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This Year’s Grammys Demonstrate Technology Innovation Driving Engagement Across the Music Industry

EDB Team4/4/2022
Thought leadershipPostgreSQL

The 64th Annual Grammy awards were a showcase for disruption. As an industry that once viewed technologies such as digitization and streaming as threats to creativity and profitability, the Awards demonstrated quite the opposite across the music industry. Technology has opened new doors for artists whose work is now within easy reach of the consumer. This is the Golden Age of accessible music.

One of the key reasons for this accessibility is the industry’s increased focus on digital innovation, both when it comes to producing awards shows or providing listeners different options for finding their new favorite artists. Technologies like AI, cloud services, and data management solutions have become a central part of the modern music industry, and are key aspects of driving revenue and engagement. 

Perhaps the best example of technologies driving engagement are streaming services, like Spotify, Apple Music, and Tidal. These platforms, now the standard for enjoying music, began as oddities and outliers. In fact, many music industry leaders considered digital streaming to be a threat to their business models. Remember Napster?

Digital innovation has restructured the priorities of the industry, which creates both opportunities and challenges. 

 

The essentials of engagement

One of the key metrics of success in any industry is engagement—ensuring that your brand or product is getting regular and robust interaction. Now fans can follow (and directly communicate with) their favorite artists like never before. Managers and labels want fans to take advantage of that opportunity because it drives sales. Follower counts have replaced record sales as the key metric, as more artists have risen to fame via platforms like Soundcloud. Perhaps the most famous example is rapper Lil Nas X, who promoted himself via a TikTok meme, to turn his song ‘Old Town Road’ into a massive hit. 

Even established acts are now taking advantage of TikTok. Singer-songwriter Florence + the Machine posted a video captioned “The label are begging me for ‘low fi tik toks’ so here you go. pls [sic] send help.”

The more interaction that platforms—streaming or social—see from users, the better equipped those platforms are to analyze those interactions to anticipate user behaviors and desires. That enables both artists and labels to deliver more personalized experiences that drive more engagement, and the cycle goes on and on. In order to achieve this, two critical tools have taken center stage in digital innovation: open source database management systems (DBMS) and AI/Machine Learning.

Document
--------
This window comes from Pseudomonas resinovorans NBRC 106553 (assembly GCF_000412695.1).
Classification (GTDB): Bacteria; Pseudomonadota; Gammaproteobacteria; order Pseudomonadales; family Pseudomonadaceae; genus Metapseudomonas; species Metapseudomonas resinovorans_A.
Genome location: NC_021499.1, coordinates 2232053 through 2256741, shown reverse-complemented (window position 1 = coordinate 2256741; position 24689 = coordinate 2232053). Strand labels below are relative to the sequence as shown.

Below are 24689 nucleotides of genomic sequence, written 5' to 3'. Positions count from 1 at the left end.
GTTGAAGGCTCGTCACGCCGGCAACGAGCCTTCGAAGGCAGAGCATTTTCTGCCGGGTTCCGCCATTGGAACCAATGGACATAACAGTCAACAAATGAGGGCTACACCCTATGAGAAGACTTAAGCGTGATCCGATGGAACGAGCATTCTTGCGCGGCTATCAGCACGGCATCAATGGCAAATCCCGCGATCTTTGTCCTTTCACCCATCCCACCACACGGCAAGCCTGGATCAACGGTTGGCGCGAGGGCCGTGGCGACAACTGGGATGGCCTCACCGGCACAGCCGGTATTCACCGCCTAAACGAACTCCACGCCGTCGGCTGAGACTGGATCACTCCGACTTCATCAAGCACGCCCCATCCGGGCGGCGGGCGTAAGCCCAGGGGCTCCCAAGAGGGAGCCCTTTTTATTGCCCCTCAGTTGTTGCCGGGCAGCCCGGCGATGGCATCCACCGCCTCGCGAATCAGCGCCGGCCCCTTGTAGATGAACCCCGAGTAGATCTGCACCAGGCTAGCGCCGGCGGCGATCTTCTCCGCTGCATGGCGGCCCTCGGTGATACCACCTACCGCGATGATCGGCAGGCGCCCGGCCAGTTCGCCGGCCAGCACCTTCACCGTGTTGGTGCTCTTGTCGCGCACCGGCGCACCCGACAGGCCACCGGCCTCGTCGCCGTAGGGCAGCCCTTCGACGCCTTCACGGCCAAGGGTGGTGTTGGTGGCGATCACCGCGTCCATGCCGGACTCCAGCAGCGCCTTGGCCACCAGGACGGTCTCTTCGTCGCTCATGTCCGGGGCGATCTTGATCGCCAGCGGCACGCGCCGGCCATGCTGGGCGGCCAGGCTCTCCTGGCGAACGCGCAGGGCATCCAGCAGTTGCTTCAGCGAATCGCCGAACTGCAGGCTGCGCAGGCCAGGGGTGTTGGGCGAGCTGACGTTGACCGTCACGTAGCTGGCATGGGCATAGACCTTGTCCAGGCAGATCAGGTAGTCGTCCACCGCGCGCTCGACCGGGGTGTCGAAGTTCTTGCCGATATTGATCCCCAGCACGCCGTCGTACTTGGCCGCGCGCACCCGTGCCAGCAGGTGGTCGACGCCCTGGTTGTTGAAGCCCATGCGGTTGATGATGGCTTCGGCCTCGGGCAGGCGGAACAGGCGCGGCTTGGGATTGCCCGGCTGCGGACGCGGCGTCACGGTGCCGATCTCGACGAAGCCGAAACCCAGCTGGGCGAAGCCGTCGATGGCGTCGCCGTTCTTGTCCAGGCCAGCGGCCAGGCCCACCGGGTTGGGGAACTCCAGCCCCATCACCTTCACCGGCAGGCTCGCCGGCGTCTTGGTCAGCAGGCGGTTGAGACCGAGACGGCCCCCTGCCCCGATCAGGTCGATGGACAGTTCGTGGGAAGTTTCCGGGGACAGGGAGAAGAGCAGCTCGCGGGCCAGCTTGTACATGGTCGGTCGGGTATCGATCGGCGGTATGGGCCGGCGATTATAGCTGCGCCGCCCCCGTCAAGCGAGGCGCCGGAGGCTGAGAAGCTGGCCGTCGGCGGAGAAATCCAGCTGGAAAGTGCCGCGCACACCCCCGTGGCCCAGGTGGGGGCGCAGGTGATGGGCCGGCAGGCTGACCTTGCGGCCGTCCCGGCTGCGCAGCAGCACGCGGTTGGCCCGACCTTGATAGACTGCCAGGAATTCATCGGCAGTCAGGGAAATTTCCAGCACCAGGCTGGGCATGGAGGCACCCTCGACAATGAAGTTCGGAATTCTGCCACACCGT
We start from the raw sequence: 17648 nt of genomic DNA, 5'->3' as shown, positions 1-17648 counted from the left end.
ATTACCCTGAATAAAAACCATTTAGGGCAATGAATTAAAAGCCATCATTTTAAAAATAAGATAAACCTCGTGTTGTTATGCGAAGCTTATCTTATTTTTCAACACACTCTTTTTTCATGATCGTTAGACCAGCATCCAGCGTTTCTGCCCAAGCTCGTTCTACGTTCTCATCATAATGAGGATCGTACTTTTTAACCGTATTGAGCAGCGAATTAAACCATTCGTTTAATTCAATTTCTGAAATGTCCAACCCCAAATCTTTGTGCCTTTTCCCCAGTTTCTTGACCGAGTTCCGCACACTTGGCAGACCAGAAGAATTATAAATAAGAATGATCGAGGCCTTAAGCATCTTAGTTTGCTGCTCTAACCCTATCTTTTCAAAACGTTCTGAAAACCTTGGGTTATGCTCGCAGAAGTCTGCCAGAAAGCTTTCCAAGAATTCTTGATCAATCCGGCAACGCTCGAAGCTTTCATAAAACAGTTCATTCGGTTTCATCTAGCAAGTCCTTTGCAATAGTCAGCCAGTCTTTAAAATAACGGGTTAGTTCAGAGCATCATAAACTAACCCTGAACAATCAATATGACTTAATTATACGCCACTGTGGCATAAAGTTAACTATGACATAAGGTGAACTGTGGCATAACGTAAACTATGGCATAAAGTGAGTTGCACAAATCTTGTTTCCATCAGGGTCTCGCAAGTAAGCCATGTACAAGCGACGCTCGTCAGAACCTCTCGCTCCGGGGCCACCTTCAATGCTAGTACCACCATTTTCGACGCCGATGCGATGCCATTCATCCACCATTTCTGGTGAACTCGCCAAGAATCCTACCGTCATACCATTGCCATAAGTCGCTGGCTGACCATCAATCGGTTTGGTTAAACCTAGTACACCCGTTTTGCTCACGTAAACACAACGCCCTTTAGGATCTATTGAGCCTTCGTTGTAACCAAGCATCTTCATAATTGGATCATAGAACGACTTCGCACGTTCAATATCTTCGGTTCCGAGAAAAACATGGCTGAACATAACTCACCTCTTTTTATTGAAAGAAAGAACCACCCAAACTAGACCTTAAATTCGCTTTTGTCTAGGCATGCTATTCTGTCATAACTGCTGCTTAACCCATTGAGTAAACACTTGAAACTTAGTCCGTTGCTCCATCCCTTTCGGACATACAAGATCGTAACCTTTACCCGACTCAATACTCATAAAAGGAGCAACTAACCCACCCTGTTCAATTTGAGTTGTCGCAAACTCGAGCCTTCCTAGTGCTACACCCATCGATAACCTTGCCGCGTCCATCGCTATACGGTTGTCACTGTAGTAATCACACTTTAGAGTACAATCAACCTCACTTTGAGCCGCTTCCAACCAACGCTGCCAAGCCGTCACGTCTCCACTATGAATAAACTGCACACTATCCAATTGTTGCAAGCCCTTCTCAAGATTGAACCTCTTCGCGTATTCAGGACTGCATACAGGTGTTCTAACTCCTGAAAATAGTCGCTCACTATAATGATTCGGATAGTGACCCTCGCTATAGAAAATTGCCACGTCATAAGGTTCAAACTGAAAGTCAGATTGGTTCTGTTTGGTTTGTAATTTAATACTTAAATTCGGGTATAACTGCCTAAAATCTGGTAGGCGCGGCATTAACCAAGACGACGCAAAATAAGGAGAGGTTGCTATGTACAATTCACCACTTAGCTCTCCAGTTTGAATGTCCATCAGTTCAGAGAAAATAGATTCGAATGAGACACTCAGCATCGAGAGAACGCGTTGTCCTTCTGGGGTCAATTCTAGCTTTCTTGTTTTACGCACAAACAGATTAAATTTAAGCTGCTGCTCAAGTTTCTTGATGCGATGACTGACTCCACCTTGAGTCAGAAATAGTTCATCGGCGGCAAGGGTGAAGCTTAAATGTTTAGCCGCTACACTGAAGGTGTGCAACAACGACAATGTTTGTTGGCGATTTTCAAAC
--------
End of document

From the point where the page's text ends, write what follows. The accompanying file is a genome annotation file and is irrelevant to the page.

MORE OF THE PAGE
Tracking your tracks with DBMS

DBMS are foundational to cultivating effective interaction, and open source solutions like Postgres (one of the most popular relational database management systems, or RDBMS) have proved to be some of the best options.

Because of all the data streaming platforms want to collect and leverage, they need databases that are:

  • Agile—so they can interact with users and make recommendations in real time
  • Flexible—so they can leverage a wide range of additional tools and solutions
  • Scalable—so that their database can keep up with the ever-growing track libraries and subscriber numbers
  • Performant—so users know they’ll actually be able to listen when they want. 

Take Spotify as an example: they need a DBMS that can store information (artist, genre, album, era) on over 82 million tracks and on the behavior of 406 million users, across 184 markets! That requires managing a lot of data points.

Open source databases, and especially open source cloud databases make managing multiple clusters of massive datasets simple to store, simple to monitor, and simple to leverage. Furthermore, because a database like Postgres isn’t wedded to a single provider—as opposed to AWS or Azure—you don’t need to worry about vendor lock-in, or restrictions on what tools you can integrate. Finally, because RDBMS are built by a community of experts focused on innovation, these platforms are constantly evolving based on the experience of their users.